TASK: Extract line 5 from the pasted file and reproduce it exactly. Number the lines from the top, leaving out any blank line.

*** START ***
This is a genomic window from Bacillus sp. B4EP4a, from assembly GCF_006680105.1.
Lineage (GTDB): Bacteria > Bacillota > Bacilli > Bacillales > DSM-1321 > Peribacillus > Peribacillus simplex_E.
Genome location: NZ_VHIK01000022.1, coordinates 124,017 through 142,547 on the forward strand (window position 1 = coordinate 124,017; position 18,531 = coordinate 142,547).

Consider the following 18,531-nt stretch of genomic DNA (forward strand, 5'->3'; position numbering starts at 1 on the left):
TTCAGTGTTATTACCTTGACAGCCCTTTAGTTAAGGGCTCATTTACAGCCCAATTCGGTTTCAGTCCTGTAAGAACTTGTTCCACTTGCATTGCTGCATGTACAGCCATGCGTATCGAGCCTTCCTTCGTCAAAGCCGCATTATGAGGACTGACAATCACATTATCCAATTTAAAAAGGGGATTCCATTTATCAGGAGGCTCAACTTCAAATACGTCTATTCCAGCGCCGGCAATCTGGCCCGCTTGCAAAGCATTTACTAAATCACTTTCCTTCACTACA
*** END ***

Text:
TTCAGTGTTATTACCTTGACAGCCCTTTAGTTAAGGGCTCATTTACAGCCCAATTCGGTTTCAGTCCTGTAAGAACTTGTTCCACTTGCATTGCTGCATGTACAGCCATGCGTATCGAGCCTTCCTTCGTCAAAGCCGCATTATGAGGACTGACAATCACATTATCCAATTTAAAAAGGGGATTCCATTTATCAGGAGGCTCAACTTCAAATACGTCTATTCCAGCGCCGGCAATCTGGCCCGCTTGCAAAGCATTTACTAAATCACTTTCCTTCACTACA